Lang Lang, the celebrity pianist; Christoph Eschenbach, the conductor; and the Schleswig-Holstein Festival Orchestra are taking the stage at Carnegie Hall on Sunday night in a concert trumpeted as a fund-raiser for the earthquake-ravaged Haiti. But what ticket buyers may not realize is that far more of their dollars will go toward concert-hall rent and marketing than to anyone in Haiti, with the biggest chunks going to stagehands and newspaper advertisements.
Even if the event’s nearly $200,000 worth of tickets sell out, less than $8,000 from the sales will go to the cause. The concert, though, is expected to raise some money, thanks mainly to a $50,000 subsidy by the Montblanc company and $10,000 by CAMI Music, the concert’s presenter and Mr. Lang’s management agency. Montblanc had promised to help pay for the concert well before it was transformed into a benefit, a decision made at Mr. Lang’s request. The performers, including Mr. Lang, are waiving their fees.
Officials of Unicef, the actual aid recipient, say that no matter how much money is earned, keeping Haiti in the public’s consciousness after the earthquake headlines have faded is invaluable.
“It’s an enormous profile raiser,” said Christopher de Bono, a Unicef spokesman in New York. “The fact that the donation may not have six zeros after it doesn’t mean it’s not worth making, that’s for sure.”
Unless it is to raise money for their pension funds, orchestras — nonprofit organizations that are generally short of cash — don’t often go in much for benefit concerts. Recent exceptions included events to help the Louisiana Philharmonic after Hurricane Katrina had hit New Orleans. On a different front, a number of orchestras are conducting a nationwide food drive, now in its second year, led partly by the League of American Orchestras. This project was propelled by the movie “The Soloist,” about a homeless musician in Los Angeles.
No hard and fast guidelines exist on how much money raised in a benefit should go for expenses, and it is not unusual for galas to raise little money or even lose it.
If anything, an examination of the Carnegie Hall concert’s finances demonstrates just how expensive it is to make music in New York, especially at the hall.
In an accounting provided by CAMI Music, the costs will total $181,590. If the hall sells out, box office proceeds will total $189,793, excluding complimentary tickets. About three dozen comps, for $74 seats, have been set aside, but some of those could be returned to the box office, the organizers said. The tickets are not tax-deductible.
As of midday Wednesday, the music agency said that $111,521 worth of tickets had been sold. The organizers expected a large last-minute turnout, particularly from patrons of Chinese origin, said Anastasia Boudanoque, the concert’s producer for CAMI Music, an affiliate of Columbia Artists Management. (Mr. Lang is a hero in his native China.) Ms. Boudanoque added that a social services organization in Chinatown, the Chinese-American Planning Council, had raised $5,000 for the cause.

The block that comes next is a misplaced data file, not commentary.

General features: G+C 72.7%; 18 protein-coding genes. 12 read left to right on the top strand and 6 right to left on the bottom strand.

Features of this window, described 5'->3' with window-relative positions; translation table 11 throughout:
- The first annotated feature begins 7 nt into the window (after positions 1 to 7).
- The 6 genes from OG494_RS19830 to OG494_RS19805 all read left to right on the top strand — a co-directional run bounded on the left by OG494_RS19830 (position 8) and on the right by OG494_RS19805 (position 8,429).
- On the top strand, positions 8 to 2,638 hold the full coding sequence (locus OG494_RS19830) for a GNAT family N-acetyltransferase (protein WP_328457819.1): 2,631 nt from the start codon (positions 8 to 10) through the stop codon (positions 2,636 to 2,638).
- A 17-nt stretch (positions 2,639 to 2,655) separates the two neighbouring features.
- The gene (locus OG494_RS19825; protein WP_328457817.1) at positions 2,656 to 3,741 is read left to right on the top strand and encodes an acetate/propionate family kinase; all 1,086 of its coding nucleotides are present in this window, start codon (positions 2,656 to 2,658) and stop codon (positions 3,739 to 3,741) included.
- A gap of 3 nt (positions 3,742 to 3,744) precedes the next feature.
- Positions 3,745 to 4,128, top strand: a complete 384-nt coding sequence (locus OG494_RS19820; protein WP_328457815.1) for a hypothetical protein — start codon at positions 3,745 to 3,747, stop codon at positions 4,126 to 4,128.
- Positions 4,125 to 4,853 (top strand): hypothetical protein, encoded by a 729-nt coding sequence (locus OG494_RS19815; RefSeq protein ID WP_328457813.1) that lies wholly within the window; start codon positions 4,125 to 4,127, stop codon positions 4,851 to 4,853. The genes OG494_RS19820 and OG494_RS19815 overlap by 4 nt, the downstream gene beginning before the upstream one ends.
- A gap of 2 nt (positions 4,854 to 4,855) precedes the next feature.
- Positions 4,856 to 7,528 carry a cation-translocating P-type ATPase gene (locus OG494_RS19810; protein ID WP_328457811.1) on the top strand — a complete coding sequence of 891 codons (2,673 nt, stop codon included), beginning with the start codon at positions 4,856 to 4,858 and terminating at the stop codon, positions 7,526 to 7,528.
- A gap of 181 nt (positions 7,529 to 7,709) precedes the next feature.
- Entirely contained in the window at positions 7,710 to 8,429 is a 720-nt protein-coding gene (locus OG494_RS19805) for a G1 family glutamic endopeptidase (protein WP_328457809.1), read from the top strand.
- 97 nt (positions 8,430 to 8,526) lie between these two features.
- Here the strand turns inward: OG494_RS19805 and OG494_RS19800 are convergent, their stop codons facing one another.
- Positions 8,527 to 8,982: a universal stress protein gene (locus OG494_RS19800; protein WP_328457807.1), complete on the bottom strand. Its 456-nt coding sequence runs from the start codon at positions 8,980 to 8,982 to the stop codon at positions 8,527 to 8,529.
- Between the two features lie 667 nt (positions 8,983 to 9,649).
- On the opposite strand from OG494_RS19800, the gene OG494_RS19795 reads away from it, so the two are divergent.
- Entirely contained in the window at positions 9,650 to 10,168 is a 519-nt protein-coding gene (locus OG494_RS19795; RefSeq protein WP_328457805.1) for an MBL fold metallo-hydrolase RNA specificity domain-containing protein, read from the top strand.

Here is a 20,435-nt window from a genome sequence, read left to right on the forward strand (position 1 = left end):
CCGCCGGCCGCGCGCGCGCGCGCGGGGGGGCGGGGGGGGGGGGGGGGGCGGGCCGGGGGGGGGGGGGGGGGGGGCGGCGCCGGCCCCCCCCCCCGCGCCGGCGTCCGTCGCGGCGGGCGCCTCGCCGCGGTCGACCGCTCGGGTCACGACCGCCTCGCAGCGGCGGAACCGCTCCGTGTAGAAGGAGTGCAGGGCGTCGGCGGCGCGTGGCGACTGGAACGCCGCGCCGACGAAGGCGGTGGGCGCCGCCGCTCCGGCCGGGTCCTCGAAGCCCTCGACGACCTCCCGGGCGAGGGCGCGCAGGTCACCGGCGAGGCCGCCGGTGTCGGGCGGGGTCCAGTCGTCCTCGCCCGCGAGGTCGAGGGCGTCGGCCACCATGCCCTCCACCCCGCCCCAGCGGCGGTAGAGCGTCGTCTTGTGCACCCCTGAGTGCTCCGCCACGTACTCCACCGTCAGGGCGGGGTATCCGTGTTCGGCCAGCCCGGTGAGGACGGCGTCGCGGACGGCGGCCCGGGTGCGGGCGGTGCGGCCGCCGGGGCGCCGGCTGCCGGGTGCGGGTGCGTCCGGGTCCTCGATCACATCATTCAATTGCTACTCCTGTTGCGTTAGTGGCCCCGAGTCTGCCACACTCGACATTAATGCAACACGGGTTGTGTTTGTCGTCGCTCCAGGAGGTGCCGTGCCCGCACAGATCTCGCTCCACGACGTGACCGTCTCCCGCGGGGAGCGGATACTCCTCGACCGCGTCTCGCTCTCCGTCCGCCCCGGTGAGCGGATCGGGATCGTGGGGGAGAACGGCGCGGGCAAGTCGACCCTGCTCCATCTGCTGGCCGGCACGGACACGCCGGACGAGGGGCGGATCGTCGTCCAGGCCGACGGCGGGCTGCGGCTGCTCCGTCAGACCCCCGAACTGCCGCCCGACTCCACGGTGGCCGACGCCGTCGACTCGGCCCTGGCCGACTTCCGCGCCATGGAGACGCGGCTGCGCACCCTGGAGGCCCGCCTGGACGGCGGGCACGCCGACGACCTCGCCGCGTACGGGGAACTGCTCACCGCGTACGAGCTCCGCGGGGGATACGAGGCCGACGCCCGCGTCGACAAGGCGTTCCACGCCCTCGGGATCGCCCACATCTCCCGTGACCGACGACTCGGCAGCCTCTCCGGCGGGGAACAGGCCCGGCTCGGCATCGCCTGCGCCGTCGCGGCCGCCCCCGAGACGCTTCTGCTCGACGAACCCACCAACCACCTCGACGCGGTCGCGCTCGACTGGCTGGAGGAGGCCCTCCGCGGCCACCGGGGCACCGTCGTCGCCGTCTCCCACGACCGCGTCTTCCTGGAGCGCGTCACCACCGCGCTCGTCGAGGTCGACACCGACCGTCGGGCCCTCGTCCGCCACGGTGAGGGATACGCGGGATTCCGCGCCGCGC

Overhead at Carnegie accounts for about one-third of the expenses. The hall costs $13,785 to rent. Then there is $6,315 for ushers; $2,300 for security; and $42,535 for stagehand labor, long recognized as a major cost of doing business at the institution.
Other expenses include $70 for a press representative; $100 to establish a discount ticket system; $210 to place inserts in programs; and $750 for box office operations. Some costs are estimates, the presenters emphasized, and could be less.
Carnegie is donating the $1,875 cost of a sound system and $780 for other audio equipment, both added when Wyclef Jean, the Haitian musician, agreed to join Mr. Lang in a duet. Most of the other expenses are for marketing, publicity and transportation.
Marketing costs include $52,000 in advertisements in The New York Times at discounted nonprofit rates, Ms. Boudanoque said. The Times, a spokeswoman said, does not comment on advertising rates because of the many variables involved.
Jean-Jacques Cesbron, CAMI Music’s president, predicted in an e-mail message that the concert would raise “tens of thousands of dollars” for Haiti, despite the challenges of “high stage labor and marketing costs.”
Mr. Lang, in a telephone interview from Berlin on Tuesday evening, said that despite the costs of the benefit, the organizers would “absolutely hand a good check to Unicef.”
The concert “will bring a lot of awareness” to the suffering in Haiti, he said, adding that he would join Ann M. Veneman, Unicef’s executive director, in making an appeal from the stage.
Witnessing the suffering from a 2008 earthquake in Sichuan Province, Mr. Lang said, moved him to react to the quake in Haiti. “I know how children suffer,” he said. “We need to really help them.”
Mr. Lang is an official Unicef goodwill ambassador, and agency officials said he had worked hard to raise money for its work. They listed at least 20 events he had taken part in since 2004, including fund-raiser concerts, a trip to Tanzania, talks and media appearances.
Montblanc, for its part, has long been a major supporter of Unicef. And it was already a sponsor of Mr. Lang’s tour with the Schleswig-Holstein orchestra before the concert became a fund-raiser. Mr. Lang serves as chairman of the company’s cultural foundation.
Mr. Eschenbach will conduct the orchestra in Beethoven’s “Leonore” Overture No. 3, Mozart’s Piano Concerto No. 17 and Prokofiev’s Symphony No. 1 and Piano Concerto No. 3. The orchestra serves in residence at the Schleswig-Holstein festival, in northern Germany, and as a training vehicle for musicians under 27. Leonard Bernstein founded the festival, modeling it after Tanglewood.